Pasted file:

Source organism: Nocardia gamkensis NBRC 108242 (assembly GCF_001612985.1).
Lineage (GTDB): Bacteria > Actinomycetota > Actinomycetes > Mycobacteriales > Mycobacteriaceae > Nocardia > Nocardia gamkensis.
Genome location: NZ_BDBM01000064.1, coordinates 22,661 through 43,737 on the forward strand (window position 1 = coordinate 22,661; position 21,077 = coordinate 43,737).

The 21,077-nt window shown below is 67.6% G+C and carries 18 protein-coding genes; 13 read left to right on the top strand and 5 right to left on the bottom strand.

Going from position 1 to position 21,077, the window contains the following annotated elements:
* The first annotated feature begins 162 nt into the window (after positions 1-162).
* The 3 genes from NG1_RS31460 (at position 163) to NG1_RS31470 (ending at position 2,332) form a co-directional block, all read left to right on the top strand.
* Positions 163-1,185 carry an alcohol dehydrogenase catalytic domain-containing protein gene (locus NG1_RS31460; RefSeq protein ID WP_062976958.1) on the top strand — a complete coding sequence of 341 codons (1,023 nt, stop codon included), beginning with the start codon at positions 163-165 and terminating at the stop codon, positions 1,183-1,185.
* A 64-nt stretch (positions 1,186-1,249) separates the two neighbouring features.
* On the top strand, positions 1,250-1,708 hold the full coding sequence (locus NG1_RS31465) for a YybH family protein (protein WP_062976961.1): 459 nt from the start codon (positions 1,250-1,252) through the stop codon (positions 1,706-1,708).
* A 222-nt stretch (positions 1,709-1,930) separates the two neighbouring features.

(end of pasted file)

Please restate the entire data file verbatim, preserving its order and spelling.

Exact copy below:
Source organism: Nocardia gamkensis NBRC 108242 (assembly GCF_001612985.1).
Lineage (GTDB): Bacteria > Actinomycetota > Actinomycetes > Mycobacteriales > Mycobacteriaceae > Nocardia > Nocardia gamkensis.
Genome location: NZ_BDBM01000064.1, coordinates 22,661 through 43,737 on the forward strand (window position 1 = coordinate 22,661; position 21,077 = coordinate 43,737).

The 21,077-nt window shown below is 67.6% G+C and carries 18 protein-coding genes; 13 read left to right on the top strand and 5 right to left on the bottom strand.

Going from position 1 to position 21,077, the window contains the following annotated elements:
* The first annotated feature begins 162 nt into the window (after positions 1-162).
* The 3 genes from NG1_RS31460 (at position 163) to NG1_RS31470 (ending at position 2,332) form a co-directional block, all read left to right on the top strand.
* Positions 163-1,185 carry an alcohol dehydrogenase catalytic domain-containing protein gene (locus NG1_RS31460; RefSeq protein ID WP_062976958.1) on the top strand — a complete coding sequence of 341 codons (1,023 nt, stop codon included), beginning with the start codon at positions 163-165 and terminating at the stop codon, positions 1,183-1,185.
* A 64-nt stretch (positions 1,186-1,249) separates the two neighbouring features.
* On the top strand, positions 1,250-1,708 hold the full coding sequence (locus NG1_RS31465) for a YybH family protein (protein WP_062976961.1): 459 nt from the start codon (positions 1,250-1,252) through the stop codon (positions 1,706-1,708).
* A 222-nt stretch (positions 1,709-1,930) separates the two neighbouring features.